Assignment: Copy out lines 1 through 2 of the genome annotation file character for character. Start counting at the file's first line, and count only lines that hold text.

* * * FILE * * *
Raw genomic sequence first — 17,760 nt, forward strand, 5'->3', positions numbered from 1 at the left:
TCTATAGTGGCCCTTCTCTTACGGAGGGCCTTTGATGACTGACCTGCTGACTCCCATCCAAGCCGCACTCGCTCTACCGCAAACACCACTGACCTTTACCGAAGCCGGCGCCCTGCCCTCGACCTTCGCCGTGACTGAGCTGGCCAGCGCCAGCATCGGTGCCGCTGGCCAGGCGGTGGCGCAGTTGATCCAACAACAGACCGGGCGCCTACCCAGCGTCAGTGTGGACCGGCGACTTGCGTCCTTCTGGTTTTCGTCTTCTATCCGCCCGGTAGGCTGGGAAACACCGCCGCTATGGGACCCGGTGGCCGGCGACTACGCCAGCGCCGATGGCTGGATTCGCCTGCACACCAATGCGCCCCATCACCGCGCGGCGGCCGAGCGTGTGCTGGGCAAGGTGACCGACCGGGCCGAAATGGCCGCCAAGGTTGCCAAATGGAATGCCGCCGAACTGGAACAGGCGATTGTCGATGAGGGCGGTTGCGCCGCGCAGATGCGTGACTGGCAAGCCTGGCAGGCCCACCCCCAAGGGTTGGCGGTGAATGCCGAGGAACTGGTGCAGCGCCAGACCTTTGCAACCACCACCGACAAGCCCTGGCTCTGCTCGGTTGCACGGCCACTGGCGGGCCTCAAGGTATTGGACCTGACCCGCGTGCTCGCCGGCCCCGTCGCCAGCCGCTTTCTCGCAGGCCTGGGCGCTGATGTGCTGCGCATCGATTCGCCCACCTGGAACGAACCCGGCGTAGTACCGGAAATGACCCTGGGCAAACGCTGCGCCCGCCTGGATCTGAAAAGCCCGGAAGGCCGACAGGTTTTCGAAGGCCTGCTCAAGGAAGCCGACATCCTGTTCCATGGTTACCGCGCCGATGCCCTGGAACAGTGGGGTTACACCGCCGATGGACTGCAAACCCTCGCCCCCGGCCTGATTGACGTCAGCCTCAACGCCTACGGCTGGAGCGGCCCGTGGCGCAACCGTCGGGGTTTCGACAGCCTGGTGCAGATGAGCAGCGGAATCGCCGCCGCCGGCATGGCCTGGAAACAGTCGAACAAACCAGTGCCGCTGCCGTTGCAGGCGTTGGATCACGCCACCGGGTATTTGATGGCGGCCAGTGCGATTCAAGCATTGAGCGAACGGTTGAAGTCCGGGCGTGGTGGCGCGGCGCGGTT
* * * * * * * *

Raw genomic sequence first — 17,760 nt, forward strand, 5'->3', positions numbered from 1 at the left:
TCTATAGTGGCCCTTCTCTTACGGAGGGCCTTTGATGACTGACCTGCTGACTCCCATCCAAGCCGCACTCGCTCTACCGCAAACACCACTGACCTTTACCGAAGCCGGCGCCCTGCCCTCGACCTTCGCCGTGACTGAGCTGGCCAGCGCCAGCATCGGTGCCGCTGGCCAGGCGGTGGCGCAGTTGATCCAACAACAGACCGGGCGCCTACCCAGCGTCAGTGTGGACCGGCGACTTGCGTCCTTCTGGTTTTCGTCTTCTATCCGCCCGGTAGGCTGGGAAACACCGCCGCTATGGGACCCGGTGGCCGGCGACTACGCCAGCGCCGATGGCTGGATTCGCCTGCACACCAATGCGCCCCATCACCGCGCGGCGGCCGAGCGTGTGCTGGGCAAGGTGACCGACCGGGCCGAAATGGCCGCCAAGGTTGCCAAATGGAATGCCGCCGAACTGGAACAGGCGATTGTCGATGAGGGCGGTTGCGCCGCGCAGATGCGTGACTGGCAAGCCTGGCAGGCCCACCCCCAAGGGTTGGCGGTGAATGCCGAGGAACTGGTGCAGCGCCAGACCTTTGCAACCACCACCGACAAGCCCTGGCTCTGCTCGGTTGCACGGCCACTGGCGGGCCTCAAGGTATTGGACCTGACCCGCGTGCTCGCCGGCCCCGTCGCCAGCCGCTTTCTCGCAGGCCTGGGCGCTGATGTGCTGCGCATCGATTCGCCCACCTGGAACGAACCCGGCGTAGTACCGGAAATGACCCTGGGCAAACGCTGCGCCCGCCTGGATCTGAAAAGCCCGGAAGGCCGACAGGTTTTCGAAGGCCTGCTCAAGGAAGCCGACATCCTGTTCCATGGTTACCGCGCCGATGCCCTGGAACAGTGGGGTTACACCGCCGATGGACTGCAAACCCTCGCCCCCGGCCTGATTGACGTCAGCCTCAACGCCTACGGCTGGAGCGGCCCGTGGCGCAACCGTCGGGGTTTCGACAGCCTGGTGCAGATGAGCAGCGGAATCGCCGCCGCCGGCATGGCCTGGAAACAGTCGAACAAACCAGTGCCGCTGCCGTTGCAGGCGTTGGATCACGCCACCGGGTATTTGATGGCGGCCAGTGCGATTCAAGCATTGAGCGAACGGTTGAAGTCCGGGCGTGGTGGCGCGGCGCGGTT